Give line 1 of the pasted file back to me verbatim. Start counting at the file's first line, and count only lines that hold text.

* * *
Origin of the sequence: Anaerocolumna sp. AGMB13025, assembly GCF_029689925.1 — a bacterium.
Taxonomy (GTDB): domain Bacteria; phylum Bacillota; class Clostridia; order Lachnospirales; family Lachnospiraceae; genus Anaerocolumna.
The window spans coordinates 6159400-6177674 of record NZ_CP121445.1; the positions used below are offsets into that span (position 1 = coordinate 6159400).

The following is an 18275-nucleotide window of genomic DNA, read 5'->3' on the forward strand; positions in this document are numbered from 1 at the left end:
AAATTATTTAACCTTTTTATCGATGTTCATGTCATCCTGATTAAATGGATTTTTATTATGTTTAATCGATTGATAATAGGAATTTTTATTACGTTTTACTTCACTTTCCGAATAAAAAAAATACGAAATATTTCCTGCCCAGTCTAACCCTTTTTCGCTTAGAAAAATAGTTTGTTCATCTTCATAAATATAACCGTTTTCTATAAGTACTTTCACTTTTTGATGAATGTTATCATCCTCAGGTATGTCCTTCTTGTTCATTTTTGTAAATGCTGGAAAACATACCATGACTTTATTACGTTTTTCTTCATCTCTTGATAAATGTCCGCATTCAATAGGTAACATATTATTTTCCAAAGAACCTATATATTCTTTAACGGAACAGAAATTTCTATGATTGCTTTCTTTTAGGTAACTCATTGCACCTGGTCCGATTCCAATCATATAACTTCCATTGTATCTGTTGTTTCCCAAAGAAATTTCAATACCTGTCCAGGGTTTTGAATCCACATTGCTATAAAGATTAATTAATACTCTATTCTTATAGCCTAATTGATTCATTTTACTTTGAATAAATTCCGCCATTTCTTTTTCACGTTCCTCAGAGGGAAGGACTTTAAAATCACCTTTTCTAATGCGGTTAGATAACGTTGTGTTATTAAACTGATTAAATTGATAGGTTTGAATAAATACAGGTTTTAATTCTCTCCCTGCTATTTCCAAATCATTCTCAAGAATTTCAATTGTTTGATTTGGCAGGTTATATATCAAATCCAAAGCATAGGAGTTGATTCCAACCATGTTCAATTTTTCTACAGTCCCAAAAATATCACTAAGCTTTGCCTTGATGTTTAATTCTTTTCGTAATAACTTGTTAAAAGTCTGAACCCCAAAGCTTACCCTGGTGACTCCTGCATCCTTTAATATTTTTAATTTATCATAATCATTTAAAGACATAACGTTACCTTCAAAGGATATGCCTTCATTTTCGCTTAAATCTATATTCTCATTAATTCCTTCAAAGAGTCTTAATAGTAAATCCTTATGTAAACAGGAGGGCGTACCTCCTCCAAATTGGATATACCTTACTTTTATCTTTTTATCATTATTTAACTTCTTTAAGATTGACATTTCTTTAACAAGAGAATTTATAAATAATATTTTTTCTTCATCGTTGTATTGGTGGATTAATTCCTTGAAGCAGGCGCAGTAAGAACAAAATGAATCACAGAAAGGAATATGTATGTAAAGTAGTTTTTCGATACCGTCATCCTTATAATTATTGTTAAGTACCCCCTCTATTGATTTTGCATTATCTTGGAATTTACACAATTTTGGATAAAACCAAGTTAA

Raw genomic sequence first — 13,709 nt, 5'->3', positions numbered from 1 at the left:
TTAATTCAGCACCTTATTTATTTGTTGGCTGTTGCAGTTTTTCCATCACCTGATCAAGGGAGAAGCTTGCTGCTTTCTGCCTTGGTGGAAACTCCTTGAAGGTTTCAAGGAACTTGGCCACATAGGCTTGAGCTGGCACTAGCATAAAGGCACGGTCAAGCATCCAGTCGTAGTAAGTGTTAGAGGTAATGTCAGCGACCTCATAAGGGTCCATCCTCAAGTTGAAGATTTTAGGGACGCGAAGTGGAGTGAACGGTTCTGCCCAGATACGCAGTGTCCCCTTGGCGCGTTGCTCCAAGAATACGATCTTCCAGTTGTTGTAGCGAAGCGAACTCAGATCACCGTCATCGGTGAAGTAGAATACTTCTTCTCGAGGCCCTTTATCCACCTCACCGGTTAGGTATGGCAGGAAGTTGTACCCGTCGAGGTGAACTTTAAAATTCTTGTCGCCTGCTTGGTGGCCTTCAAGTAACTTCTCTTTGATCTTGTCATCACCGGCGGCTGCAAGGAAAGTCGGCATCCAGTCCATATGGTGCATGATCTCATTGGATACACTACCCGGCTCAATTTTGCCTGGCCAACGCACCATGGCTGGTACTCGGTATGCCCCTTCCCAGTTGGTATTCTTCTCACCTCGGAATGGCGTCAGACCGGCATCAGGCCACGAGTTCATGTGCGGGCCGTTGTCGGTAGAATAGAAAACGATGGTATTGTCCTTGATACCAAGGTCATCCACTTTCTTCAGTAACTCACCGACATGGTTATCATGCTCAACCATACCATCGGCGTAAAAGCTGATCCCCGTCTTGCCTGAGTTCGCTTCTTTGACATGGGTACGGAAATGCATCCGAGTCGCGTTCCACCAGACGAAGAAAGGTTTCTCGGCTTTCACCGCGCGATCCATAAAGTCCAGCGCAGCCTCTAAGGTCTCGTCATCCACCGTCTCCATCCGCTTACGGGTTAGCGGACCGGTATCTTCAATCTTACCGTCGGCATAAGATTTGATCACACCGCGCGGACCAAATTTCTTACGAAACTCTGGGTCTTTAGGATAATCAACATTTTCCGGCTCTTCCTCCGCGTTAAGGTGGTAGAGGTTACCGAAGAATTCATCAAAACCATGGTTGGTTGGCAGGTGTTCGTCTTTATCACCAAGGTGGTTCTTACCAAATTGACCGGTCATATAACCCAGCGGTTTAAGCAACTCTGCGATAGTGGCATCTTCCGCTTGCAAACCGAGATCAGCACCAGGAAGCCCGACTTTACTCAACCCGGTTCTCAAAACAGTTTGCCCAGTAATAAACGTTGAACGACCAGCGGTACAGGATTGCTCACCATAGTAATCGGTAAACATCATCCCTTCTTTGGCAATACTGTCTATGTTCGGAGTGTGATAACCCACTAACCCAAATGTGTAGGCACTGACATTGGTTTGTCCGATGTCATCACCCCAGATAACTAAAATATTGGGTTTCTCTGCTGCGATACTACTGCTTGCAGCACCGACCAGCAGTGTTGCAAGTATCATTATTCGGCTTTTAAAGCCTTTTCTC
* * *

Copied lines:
Origin of the sequence: Anaerocolumna sp. AGMB13025, assembly GCF_029689925.1 — a bacterium.